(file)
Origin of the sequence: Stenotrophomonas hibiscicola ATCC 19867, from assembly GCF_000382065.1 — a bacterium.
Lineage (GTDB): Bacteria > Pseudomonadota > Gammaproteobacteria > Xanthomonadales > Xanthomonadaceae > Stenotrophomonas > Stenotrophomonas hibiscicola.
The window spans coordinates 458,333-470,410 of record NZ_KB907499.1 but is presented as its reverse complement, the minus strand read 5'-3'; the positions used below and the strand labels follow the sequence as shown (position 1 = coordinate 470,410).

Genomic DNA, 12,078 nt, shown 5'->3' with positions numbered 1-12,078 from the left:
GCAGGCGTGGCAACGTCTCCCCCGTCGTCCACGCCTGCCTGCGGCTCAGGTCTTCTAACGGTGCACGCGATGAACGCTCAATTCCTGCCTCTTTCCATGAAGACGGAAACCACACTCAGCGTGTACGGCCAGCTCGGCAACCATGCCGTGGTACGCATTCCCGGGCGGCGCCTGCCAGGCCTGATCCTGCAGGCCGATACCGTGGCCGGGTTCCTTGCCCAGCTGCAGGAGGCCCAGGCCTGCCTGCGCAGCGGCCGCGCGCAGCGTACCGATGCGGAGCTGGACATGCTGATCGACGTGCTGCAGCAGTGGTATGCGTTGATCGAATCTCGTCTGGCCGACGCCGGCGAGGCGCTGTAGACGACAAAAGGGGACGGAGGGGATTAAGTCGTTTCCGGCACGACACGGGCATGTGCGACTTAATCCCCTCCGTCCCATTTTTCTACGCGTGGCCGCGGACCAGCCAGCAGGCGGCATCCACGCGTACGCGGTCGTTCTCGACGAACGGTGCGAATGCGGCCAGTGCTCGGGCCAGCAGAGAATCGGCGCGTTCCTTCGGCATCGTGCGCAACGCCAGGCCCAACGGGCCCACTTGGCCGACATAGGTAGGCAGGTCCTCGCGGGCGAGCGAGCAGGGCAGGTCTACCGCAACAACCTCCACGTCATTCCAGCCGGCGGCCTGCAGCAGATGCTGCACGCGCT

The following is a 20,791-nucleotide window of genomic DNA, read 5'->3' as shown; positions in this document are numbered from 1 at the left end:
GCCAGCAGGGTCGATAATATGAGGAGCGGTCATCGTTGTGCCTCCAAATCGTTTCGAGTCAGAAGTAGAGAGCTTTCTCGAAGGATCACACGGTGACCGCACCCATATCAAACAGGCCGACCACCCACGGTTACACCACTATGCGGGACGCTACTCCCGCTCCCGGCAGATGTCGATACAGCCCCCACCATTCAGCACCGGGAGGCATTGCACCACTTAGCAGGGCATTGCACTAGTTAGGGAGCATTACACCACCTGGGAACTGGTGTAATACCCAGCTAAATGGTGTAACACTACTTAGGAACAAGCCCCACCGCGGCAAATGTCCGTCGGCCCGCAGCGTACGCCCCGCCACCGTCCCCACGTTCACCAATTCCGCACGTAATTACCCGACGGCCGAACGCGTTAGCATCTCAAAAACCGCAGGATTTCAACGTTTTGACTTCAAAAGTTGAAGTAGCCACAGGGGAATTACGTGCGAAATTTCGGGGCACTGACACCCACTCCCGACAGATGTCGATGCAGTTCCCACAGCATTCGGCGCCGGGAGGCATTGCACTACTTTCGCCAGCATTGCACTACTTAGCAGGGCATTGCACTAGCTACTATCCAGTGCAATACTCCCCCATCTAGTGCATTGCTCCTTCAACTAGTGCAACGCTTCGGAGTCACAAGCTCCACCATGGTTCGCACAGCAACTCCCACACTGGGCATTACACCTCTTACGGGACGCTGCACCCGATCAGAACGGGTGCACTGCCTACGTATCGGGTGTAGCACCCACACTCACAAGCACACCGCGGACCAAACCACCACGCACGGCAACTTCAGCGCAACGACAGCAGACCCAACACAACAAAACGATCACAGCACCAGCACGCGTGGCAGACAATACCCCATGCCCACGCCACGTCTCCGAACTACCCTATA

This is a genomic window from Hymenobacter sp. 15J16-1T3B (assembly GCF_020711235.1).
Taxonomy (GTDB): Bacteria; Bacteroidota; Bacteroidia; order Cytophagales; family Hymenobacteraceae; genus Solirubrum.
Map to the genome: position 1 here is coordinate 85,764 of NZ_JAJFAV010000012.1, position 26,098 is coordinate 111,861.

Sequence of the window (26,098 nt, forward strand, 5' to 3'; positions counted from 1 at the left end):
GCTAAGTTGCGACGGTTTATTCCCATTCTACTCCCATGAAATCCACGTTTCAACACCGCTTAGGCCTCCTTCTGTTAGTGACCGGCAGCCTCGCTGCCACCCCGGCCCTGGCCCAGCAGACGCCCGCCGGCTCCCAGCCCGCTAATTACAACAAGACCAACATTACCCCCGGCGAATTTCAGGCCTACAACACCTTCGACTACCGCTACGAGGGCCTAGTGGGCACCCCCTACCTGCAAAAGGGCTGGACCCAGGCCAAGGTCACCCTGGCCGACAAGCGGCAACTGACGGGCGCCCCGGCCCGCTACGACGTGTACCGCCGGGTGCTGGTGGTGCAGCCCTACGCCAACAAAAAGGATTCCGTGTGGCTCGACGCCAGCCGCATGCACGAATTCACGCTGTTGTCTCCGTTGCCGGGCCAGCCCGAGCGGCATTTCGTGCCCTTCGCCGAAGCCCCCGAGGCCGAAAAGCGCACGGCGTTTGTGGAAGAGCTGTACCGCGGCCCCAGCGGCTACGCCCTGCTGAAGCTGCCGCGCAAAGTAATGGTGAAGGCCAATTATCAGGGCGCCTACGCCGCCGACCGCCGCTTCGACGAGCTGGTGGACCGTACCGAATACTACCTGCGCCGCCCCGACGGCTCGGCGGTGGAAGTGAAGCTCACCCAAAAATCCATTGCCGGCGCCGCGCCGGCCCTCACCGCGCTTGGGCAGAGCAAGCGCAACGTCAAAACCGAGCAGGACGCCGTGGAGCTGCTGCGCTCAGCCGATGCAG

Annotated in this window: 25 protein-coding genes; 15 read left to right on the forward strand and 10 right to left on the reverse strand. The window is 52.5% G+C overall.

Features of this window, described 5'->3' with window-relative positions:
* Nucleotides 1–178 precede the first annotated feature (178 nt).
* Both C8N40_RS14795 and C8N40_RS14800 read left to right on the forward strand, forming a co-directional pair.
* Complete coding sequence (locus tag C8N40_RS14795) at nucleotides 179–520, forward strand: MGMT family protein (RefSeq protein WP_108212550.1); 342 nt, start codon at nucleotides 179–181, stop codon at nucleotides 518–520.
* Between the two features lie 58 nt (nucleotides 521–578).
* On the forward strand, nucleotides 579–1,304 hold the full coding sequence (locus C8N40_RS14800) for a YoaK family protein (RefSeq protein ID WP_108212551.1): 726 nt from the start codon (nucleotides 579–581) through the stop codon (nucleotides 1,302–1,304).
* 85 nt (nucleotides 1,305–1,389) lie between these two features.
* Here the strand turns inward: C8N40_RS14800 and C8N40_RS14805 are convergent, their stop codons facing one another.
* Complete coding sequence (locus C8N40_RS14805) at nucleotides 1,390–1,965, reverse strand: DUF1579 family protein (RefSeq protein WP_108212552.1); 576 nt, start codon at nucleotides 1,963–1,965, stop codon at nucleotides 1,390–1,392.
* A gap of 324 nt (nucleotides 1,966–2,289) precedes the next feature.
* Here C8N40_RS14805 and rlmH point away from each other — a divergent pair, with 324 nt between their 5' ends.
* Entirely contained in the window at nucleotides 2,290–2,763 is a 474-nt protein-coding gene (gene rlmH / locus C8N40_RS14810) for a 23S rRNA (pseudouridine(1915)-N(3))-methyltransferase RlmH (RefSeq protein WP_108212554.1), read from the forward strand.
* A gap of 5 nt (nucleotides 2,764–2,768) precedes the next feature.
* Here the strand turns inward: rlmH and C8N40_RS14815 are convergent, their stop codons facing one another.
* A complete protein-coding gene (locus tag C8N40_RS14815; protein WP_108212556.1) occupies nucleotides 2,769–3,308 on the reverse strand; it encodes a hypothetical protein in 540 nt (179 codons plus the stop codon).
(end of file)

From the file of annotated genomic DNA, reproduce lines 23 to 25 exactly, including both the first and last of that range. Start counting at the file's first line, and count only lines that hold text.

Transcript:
* A gap of 324 nt (nucleotides 1,966–2,289) precedes the next feature.
* Here C8N40_RS14805 and rlmH point away from each other — a divergent pair, with 324 nt between their 5' ends.
* Entirely contained in the window at nucleotides 2,290–2,763 is a 474-nt protein-coding gene (gene rlmH / locus C8N40_RS14810) for a 23S rRNA (pseudouridine(1915)-N(3))-methyltransferase RlmH (RefSeq protein WP_108212554.1), read from the forward strand.